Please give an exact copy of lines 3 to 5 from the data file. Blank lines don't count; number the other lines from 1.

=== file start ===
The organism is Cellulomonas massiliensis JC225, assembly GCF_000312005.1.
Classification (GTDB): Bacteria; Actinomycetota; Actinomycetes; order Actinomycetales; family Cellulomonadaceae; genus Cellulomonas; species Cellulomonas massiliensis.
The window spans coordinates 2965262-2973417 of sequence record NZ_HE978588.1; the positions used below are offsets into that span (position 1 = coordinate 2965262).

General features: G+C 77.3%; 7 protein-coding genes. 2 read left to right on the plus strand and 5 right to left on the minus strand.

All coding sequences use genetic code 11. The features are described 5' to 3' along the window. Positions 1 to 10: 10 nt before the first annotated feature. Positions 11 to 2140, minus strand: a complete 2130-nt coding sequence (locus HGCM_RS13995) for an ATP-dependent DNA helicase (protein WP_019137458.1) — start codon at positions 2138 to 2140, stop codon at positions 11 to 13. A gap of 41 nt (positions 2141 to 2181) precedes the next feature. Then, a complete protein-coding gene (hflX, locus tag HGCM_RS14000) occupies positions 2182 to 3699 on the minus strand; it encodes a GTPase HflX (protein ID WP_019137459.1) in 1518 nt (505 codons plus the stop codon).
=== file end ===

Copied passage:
The window spans coordinates 2965262-2973417 of sequence record NZ_HE978588.1; the positions used below are offsets into that span (position 1 = coordinate 2965262).

General features: G+C 77.3%; 7 protein-coding genes. 2 read left to right on the plus strand and 5 right to left on the minus strand.

All coding sequences use genetic code 11. The features are described 5' to 3' along the window. Positions 1 to 10: 10 nt before the first annotated feature. Positions 11 to 2140, minus strand: a complete 2130-nt coding sequence (locus HGCM_RS13995) for an ATP-dependent DNA helicase (protein WP_019137458.1) — start codon at positions 2138 to 2140, stop codon at positions 11 to 13. A gap of 41 nt (positions 2141 to 2181) precedes the next feature. Then, a complete protein-coding gene (hflX, locus tag HGCM_RS14000) occupies positions 2182 to 3699 on the minus strand; it encodes a GTPase HflX (protein ID WP_019137459.1) in 1518 nt (505 codons plus the stop codon).